Newsletters and more news updates
The latest newsletter (Autumn 2019) is downloadable via this link (click link or right click and save as…).
David Casley, Prospect Publicity 07860 369064;Â EmailÂ firstname.lastname@example.org
New guidance on active surveillance
New best-practice guidelines for doctors offering active surveillance have been published, as NICE recognise the procedure as being on a par with surgery and radiotherapy for men with low-risk localised prostate cancer (May ’19). More here. And Prostate Cancer UK run a monthly group chat from men on active surveillance who want to share experiences and ask questions about the treatment. The group chat is on the second Tuesday of the month (7-8pm). Join the chat here.
At-home urine test created
A prostate cancer test which can be carried out at home has been developed by university experts. Medics hope patients can receive an earlier and more accurate diagnosis by providing a urine sample. The test has been developed further so urine samples can be collected at home (Nov â19). See more here. And scientists have created another urine test for prostate cancer after trials on 155 men in Bristol (2016). See here
Anti-fatigue app approved
Untire has become the first Cancer-Related Fatigue (CRF) app to be approved by the NHS, and is now available to download for free via the NHS apps library. It aims to tackle CRF, one of the most common side effects of cancer and its treatment (Aug â19). See more at
New hope for men whose cancer has spread
US clinical trials are likely to lead to approval of a new class of life-extending treatment options for men with metastatic hormone-sensitive prostate cancer. This refers to men whose cancer has spread outside of the prostate and who are responsive to testosterone-lowering agents (July ’19). See more here
Jab “game changer’
A radicalÂ new treatment for prostate cancer in which tumour injections boost the immune system to kill malignant cells has been hailed as a potential âgame-changerâ (Dec ’18). Â See here
Boost in prostate cases
Hospitals are treating more prostate cancer cases, partly thanks to celebrities raising awareness of the disease by speaking out about their own experiences, says the NHS head. Simon Stevens thanked broadcasters Bill Turnbull and Stephen Fry for urging men to seek help (Oct â18). See here.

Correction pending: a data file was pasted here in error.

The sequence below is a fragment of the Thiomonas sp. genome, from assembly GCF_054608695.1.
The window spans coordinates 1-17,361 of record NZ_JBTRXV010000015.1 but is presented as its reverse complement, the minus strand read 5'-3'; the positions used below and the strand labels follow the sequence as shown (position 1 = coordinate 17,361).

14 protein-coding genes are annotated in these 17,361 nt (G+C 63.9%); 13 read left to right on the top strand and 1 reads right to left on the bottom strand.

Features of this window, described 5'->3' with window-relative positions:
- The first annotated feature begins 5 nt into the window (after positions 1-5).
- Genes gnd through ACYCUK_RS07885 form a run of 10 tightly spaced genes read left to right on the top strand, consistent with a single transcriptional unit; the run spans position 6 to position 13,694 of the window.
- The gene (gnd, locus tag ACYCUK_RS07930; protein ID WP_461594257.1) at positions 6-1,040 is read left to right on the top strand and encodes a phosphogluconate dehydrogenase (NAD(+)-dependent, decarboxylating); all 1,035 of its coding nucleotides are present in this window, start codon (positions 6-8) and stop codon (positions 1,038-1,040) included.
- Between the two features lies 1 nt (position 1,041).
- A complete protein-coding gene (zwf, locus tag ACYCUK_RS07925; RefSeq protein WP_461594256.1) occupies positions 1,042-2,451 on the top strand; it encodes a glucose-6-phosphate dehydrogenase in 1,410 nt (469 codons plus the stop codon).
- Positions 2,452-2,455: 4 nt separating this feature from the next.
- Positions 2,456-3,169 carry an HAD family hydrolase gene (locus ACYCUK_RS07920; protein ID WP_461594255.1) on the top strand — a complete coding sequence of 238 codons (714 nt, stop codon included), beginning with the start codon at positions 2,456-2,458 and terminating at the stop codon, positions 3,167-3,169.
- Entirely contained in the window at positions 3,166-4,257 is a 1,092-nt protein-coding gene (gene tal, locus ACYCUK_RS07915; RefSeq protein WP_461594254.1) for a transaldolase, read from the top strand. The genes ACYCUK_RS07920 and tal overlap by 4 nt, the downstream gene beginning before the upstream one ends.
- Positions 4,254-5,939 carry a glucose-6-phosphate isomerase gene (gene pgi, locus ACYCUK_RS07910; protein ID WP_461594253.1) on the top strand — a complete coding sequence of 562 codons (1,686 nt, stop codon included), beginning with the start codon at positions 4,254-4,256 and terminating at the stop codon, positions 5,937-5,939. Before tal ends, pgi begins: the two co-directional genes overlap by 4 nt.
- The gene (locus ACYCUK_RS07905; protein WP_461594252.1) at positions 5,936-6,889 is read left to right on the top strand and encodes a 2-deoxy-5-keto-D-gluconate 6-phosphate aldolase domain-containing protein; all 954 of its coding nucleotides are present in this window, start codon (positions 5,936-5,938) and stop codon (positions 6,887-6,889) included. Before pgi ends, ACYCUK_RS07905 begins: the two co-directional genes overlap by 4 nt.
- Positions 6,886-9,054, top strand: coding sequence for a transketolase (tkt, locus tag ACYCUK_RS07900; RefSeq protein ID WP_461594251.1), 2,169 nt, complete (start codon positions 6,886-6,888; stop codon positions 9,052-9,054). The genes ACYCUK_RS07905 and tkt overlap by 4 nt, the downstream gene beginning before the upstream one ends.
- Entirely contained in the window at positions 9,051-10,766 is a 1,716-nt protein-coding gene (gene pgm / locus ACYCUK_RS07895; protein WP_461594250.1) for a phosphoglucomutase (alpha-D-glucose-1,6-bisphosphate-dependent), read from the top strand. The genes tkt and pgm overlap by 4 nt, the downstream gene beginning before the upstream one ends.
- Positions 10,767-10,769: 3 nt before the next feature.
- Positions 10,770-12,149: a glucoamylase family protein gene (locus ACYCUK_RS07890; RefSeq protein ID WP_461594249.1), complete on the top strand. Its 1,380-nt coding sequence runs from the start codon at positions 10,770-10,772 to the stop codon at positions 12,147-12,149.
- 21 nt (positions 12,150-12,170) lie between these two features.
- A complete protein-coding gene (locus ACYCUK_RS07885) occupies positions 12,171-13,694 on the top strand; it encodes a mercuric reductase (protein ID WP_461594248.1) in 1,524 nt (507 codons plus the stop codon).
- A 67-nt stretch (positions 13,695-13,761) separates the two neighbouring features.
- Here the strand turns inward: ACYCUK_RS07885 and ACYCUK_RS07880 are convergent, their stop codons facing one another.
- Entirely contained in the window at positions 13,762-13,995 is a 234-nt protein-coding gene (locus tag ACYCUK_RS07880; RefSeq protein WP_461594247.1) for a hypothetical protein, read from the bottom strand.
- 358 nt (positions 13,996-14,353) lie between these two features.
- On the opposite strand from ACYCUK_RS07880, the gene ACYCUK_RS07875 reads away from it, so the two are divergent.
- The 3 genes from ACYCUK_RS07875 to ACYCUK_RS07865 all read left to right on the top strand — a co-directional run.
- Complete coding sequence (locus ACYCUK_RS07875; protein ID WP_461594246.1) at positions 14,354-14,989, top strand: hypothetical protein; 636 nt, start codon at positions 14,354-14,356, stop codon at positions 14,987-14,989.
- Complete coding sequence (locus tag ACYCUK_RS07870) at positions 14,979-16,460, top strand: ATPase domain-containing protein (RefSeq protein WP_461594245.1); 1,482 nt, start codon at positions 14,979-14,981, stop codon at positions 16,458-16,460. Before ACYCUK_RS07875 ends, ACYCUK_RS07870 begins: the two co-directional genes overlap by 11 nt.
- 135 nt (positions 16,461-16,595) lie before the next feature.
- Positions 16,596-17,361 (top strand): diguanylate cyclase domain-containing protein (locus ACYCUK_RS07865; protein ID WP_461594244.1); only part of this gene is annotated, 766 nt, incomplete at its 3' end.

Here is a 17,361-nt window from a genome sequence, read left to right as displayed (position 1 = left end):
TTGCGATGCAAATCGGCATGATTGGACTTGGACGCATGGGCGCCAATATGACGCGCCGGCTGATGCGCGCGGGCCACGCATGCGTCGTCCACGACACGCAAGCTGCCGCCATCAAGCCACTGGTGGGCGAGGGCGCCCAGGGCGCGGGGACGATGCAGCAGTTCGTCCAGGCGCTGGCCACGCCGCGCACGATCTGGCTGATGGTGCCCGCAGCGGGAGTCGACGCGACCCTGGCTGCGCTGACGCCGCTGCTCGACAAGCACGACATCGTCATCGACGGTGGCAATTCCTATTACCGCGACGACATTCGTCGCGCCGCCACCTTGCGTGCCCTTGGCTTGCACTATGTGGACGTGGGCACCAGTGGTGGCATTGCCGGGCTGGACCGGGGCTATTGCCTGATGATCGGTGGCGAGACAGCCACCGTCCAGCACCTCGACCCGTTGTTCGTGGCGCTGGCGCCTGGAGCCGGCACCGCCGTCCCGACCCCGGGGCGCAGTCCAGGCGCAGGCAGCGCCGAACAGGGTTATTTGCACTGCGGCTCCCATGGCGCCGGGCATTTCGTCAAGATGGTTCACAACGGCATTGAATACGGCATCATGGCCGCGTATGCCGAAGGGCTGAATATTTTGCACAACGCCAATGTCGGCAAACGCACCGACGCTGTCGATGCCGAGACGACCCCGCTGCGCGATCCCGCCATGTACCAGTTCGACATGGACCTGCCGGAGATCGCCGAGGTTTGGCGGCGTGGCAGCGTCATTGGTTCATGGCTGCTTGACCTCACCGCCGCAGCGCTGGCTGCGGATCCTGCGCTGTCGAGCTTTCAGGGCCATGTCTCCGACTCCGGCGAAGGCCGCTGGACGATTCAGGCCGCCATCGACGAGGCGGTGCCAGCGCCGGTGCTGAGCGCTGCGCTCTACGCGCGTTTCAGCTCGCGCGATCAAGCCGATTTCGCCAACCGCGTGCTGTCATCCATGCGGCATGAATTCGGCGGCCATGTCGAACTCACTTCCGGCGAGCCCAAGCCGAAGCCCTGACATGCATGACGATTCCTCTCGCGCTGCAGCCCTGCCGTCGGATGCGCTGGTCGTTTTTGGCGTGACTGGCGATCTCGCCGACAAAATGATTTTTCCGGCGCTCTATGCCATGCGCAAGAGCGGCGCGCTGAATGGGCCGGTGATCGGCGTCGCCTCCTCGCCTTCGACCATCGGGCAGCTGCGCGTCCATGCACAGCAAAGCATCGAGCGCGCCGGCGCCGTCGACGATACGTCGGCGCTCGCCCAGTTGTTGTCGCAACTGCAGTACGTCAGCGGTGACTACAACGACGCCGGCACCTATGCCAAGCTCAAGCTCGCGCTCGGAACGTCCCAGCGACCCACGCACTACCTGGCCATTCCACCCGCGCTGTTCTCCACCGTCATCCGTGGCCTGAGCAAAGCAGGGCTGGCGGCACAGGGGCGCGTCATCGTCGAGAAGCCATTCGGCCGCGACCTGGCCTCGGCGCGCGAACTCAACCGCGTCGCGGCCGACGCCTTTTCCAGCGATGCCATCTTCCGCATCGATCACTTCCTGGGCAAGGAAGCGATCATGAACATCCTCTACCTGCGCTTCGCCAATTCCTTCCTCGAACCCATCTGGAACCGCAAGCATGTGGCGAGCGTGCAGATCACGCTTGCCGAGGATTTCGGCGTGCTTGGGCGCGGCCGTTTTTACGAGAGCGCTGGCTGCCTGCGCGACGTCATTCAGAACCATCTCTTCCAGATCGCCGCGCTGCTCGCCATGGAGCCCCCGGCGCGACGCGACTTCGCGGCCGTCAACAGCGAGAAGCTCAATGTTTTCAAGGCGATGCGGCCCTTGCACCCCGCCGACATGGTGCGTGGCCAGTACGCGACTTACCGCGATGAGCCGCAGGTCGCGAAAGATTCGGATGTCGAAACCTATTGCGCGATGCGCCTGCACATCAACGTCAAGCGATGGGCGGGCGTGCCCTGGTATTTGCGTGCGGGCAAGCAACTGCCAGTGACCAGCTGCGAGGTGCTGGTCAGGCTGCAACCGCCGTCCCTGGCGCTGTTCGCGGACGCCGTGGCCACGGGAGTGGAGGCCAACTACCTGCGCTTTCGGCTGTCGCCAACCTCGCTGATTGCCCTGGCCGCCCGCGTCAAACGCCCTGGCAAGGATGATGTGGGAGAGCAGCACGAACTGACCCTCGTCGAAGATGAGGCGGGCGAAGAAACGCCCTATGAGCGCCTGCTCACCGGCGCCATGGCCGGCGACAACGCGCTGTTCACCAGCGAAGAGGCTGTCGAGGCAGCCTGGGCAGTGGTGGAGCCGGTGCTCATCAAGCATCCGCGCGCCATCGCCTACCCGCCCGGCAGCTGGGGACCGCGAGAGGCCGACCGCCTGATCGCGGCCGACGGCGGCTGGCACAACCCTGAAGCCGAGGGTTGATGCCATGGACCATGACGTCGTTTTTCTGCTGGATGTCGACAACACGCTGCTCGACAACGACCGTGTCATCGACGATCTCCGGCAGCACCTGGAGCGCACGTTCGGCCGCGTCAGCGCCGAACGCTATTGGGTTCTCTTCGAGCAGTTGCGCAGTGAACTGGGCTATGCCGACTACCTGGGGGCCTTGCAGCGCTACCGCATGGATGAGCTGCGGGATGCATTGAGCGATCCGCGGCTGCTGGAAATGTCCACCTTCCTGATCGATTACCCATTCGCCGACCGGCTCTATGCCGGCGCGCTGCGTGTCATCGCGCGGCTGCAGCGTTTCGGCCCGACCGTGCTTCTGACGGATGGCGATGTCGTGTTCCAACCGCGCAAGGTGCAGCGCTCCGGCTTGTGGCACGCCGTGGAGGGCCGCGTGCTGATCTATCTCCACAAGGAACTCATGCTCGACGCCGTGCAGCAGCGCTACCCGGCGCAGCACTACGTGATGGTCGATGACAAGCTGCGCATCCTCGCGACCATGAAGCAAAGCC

Loved ones survey results
Cancer UK has published a summary of the key findings after a survey for partners and family members of men with prostate cancer. Just under 400 people completed it. The charity asks that the summary, not a full detailed report, should not be shared or publicised, and it thanked those who helped with this work (Apr â19).
One of the largest clinical trials for prostate cancer has given “powerful results”, say UK researchers. Abiraterone, when used for treating prostate cancer that has spread, was found to save lives when offered earlier (June ’17). See and here.
Thousands of prostate cancer patients could be spared surgery as experts create a tool that calculates their risk of dying from the disease with 90 per cent accuracy (Mar ’18). See here
Some treatment ‘unnecessary’
Thousands of men with prostate cancer get risky treatment they donât need. New approaches could curb that, it’s claimed (Nov ’17). See here And fhousands of prostate cancer patients could be spared surgery as experts create a tool that calculates their risk of dying from the disease with 90 per cent accuracy (Mar ’18). See here
Isotope could be game-changer
A new brachytherapy isotope, Cesium-131, could be a game-changer, a US study indicates (Aug ’17). See here
Remarkable results claimed for nuclear medicine treatment